But here are some surprising hidden benefits of Druidawn that even our most devoted clients might not realize.
Druidawn actually helps students with problem-solving skills, social skills, team work, and learning how to make wise choices in real life. So many of our very bright children don’t have enough life experiences to use common sense when making decisions. Many don’t have a strategy for how to tackle problems that have too many possible solutions. They might forget to wait their turn and listen to the insights of their teammates. They might miss spoken and unspoken social cues. They might be baffled by the concept of cause and effect. Druidawn practices all of these important critical thinking skills in a safe imaginary world by using situations that mirror real life events, despite the magical spin.
For instance, when trying to open a locked door, it shockingly doesn’t occur to many of our students to simply look for a hidden key. They might try to use their swords to hack at the lock or try to burn the door down, but it might not even occur to them to look around the room to see if anything else could be useful. They most likely won’t think to listen and use their other senses first before entering a strange area. They could be in a fight on a sandy beach and never think to throw sand in their opponent’s eyes in order to escape. Many attempt to kill the creatures they encounter before finding out if the creatures could be of help to them. Or they might forget to make use of the basic items they are carrying in their backpacks, or the items found in their environment. A chair can make a good weapon or can be used as a shield or as an object to break through a window.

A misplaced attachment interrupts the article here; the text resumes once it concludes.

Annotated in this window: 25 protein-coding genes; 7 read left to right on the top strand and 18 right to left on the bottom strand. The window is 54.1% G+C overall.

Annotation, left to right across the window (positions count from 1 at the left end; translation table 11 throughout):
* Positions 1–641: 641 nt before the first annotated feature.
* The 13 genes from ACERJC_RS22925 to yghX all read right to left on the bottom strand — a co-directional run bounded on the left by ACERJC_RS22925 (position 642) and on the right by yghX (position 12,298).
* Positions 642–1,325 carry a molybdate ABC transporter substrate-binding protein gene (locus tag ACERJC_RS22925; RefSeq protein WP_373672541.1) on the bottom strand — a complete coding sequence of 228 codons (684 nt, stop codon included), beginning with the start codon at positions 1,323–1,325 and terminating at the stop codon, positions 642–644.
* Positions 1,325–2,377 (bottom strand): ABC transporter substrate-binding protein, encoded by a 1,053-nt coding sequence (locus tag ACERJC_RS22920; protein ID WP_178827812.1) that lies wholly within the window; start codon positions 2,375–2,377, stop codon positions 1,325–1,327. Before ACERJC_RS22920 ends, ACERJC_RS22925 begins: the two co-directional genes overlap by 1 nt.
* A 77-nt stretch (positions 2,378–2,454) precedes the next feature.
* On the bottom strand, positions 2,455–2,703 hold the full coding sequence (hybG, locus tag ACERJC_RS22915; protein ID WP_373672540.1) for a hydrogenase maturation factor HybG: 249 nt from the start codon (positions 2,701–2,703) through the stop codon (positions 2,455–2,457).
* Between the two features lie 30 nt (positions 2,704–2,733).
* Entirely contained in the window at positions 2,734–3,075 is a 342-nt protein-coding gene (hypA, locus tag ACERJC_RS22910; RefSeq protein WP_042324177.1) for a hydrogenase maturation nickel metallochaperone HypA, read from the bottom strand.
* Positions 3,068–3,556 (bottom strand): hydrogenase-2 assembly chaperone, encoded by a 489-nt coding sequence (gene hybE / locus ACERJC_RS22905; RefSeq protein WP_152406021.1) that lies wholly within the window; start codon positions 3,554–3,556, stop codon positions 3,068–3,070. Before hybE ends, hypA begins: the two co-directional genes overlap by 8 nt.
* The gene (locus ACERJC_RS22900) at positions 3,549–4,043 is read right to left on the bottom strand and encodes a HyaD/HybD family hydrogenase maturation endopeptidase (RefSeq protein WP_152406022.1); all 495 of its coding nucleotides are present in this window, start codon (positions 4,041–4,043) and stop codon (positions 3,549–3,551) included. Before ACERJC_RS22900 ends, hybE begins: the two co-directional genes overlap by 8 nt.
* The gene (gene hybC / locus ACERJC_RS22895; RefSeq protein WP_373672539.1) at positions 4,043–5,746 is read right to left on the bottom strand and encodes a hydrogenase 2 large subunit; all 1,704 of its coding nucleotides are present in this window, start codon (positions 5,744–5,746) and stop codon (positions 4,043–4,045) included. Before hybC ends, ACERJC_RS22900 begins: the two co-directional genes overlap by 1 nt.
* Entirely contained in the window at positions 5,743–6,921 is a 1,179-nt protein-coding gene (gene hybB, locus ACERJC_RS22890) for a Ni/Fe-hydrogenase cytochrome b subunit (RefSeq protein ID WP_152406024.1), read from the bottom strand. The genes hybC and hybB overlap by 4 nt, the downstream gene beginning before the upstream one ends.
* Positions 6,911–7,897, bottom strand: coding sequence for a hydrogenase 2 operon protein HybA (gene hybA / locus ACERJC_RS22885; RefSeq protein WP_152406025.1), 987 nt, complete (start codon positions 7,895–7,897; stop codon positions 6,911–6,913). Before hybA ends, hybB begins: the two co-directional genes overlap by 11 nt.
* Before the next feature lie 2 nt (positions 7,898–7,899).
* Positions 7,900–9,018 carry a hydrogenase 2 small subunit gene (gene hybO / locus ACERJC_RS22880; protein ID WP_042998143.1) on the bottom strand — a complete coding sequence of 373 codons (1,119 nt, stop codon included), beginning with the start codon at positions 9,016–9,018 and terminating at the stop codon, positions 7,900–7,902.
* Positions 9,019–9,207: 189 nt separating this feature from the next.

Our clients might not know this, but our quests are not just designed to be interactive scenarios that entertain and inspire story-writing. They are thoughtfully crafted epic journeys designed to put our students in situations that encourage them to practice critical thinking, problem-solving, team work, environmental awareness and social skills with every session.
Here are some examples of the thoughtful obstacles your children regularly face while playing Druidawn:
Learning how to tame wild animals and mystic creatures by being cautious, patient, thoughtful, observant of the creatures’ natural behaviors, and using lures such as their favorite foods.
Solving a civil war between two disagreeing sides of a city by finding natural resources that all of the people of both sides can use to help boost their economies.
Helping a discouraged friend learn how to read because he was disadvantaged as a child and unable to go to school. As a result, he can’t keep up with the homework assigned in Shadow Knight Training.
Having dinner with the Centaurs and learning proper table manners and social etiquette so as not to offend their society. Players have to watch for social cues and learn to interpret body language in this scenario.
Coaxing, without killing, a giant sea monster (the Kraken) to move to a new home because the current one he is occupying is disrupting the mining of cryllicon, a natural resource used by all people on Druidawn.
Rescuing a neglected child from an evil overlord and becoming this impulsive child’s primary nurturer and protector. The child has tremendous magical powers and needs someone to teach her how to modulate her emotions so she won’t hurt anyone if she doesn't always get what she wants.
Participating in a science fair, inventing new items, and coming to understand a brilliant but perpetually frustrated evil overlord who is cursed by his desire to create new things in a world that doesn’t allow for technological progress of any kind.
Learn how to haggle to get the best bargain prices as they buy items and trade their goods for coins in a medieval marketplace. Learn how to recognize a con artist and how to protect their belongings against thieves.